Published in 2008, outliers is one of my top favourite books of all time. I often go back and pick up old books which has shaped my thinking and revisit for a fresh perspective . Books that inspire and help light a fire in your heart are worth a second or a third read.
What’s it about ?
This is book is about individuals who achieve a level of success that is out of ordinary. From rock stars, to remarkable lawyers, to what make a pilot better than the rest of his flock, or why asians are so good at math. So what makes them so extraordinary that they lie outside the realm of normal experience?
We often think that these outliers assess some innate, mysterious ability that makes them rise to the top of the field, however, most of these so called ” outliers” are not some mystical being, people just don’t rise from nothing. Some merit may be cause of their parentage or they may look like this “self~made man” which our society attaches so much credit. But in fact they are invariably the beneficiaries of some hidden advantage and extraordinary opportunities and cultural legacies that allowed them to learn and work hard and make sense of the world in a way others cannot.
Who is it for ?
- Anyone who wants to deepen his idea of what drives success and what are the things successful people do differently
- Teachers, coaches and others in training professions
- Consulting professionals and others interested in policy reforms
- The idea of a “self~made” man is very enticing and our culture celebrates this myth, but there is more than meets the eye. The author sites an example of a tall oak tree. The tree is the tallest in the forest not because it grew from the most robust and hardiest of acorn, it is taller also because as a sapling, it got the right amount of sunshine, a soil rich and deep and no rabbit gnawing its roots before it got time to grow.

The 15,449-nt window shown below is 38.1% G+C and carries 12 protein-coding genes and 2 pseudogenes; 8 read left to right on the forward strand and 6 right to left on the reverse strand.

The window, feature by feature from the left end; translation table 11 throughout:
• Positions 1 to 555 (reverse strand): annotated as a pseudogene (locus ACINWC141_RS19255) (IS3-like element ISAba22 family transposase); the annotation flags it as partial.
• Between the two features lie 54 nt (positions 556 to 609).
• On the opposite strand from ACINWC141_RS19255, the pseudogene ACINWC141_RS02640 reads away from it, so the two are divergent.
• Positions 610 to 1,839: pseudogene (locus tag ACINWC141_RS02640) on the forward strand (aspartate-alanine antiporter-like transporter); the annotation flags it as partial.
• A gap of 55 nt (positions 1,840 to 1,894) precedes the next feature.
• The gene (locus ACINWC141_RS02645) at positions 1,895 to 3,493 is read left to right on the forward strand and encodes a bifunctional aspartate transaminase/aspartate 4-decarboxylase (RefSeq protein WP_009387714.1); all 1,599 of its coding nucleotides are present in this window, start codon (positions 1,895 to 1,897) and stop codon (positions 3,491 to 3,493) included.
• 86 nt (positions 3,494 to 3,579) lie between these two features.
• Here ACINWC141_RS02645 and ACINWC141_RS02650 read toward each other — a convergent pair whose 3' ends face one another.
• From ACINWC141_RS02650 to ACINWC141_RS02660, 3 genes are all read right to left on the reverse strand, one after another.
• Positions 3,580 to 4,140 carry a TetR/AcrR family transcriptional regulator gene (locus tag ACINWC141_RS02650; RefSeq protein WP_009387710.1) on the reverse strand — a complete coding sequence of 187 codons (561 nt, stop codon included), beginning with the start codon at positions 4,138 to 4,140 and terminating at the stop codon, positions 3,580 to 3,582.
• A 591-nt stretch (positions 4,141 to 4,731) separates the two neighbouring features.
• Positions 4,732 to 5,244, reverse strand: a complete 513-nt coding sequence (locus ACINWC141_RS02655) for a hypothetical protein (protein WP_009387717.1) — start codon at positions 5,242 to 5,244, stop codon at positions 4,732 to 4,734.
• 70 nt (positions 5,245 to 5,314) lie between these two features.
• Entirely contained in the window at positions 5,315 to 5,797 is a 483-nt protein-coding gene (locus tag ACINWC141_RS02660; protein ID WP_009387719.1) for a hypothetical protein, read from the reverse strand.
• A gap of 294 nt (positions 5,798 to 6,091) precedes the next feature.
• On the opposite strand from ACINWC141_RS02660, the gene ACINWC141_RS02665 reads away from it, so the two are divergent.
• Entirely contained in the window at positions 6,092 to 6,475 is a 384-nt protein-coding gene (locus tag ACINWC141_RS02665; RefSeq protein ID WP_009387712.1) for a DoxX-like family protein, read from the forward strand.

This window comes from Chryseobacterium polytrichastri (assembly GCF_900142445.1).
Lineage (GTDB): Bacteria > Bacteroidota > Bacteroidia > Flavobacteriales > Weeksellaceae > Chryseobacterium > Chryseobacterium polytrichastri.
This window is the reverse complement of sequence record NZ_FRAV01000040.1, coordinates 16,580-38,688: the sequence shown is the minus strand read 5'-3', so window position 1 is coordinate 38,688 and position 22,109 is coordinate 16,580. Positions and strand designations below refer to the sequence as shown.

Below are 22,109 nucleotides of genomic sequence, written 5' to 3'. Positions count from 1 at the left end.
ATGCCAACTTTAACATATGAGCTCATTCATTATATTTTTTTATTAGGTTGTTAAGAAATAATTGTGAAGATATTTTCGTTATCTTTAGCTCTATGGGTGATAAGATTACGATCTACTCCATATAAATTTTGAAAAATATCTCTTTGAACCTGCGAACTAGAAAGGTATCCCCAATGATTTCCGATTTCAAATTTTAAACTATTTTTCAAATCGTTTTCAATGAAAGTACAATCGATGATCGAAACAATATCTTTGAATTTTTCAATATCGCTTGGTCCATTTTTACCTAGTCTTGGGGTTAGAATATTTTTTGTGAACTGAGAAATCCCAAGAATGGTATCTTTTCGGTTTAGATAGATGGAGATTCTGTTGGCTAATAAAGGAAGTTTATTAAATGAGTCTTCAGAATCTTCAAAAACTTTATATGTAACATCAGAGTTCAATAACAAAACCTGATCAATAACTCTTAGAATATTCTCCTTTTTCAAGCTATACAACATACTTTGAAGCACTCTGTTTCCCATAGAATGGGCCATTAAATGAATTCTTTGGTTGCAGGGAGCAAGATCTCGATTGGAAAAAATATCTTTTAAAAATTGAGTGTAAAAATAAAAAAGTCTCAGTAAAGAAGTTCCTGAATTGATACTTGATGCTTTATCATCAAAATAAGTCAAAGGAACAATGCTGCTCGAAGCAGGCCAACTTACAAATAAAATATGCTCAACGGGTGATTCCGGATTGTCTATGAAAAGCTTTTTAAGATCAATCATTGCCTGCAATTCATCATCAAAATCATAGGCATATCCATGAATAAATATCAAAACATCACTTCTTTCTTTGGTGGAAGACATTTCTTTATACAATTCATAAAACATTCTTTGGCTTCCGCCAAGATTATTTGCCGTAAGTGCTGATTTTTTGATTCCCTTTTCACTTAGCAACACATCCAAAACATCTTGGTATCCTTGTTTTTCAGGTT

- Once you reach a certain threshold, increased ability no longer help you succeed.
- To achieve world class mastery of anything requires around 10,000 hours of single~minded and purposeful practice. What differentiates a world class soloist from the merely “good” violinist is the number of hours they practice from the time they picked up the violin. The author sites many such examples to prove his point~from chess grandmasters to Mozart to the Beatles, all have this in common.
- How you are brought up can radically impact how successful you become. So Bill Gates is introduced as a young computer programmer from Seattle whose brilliance and ambition outshine the brilliance and ambition of the thousands of other young programmers. But then Gladwell takes us back to Seattle, and we discover that Gates’s high school happened to have a computer club when almost no other high schools did. He then lucked into the opportunity to use the computers at the University of Washington, for hours on end. By the time he turned 20, he had spent well more than 10,000 hours as a programmer.
- Where you come from ~geographically and culturally ~can have a large impact on our success
- If we recognise the reason behind the uneven playing fields, we can create more opportunities for people to succeed.
“It is not the brightest who succeed,” Gladwell writes. “Nor is success simply the sum of the decisions and efforts we make on our own behalf. It is, rather, a gift. Outliers are those who have been given opportunities — and who have had the strength and presence of mind to seize them.”
About the author
Malcolm Gladwell is the author of six New York Times bestsellers, including Talking to Strangers, David and Goliath, Outliers, Blink, and The Tipping Point. He is also the co-founder of Pushkin Industries, an audio content company that produces the podcasts Revisionist History, which reconsiders things both overlooked and misunderstood, and Broken Record, where he, Rick Rubin, and Bruce Headlam interview musicians across a wide range of genres. Gladwell has been included in the TIME 100 Most Influential People list and touted as one of Foreign Policy‘s Top Global Thinkers.
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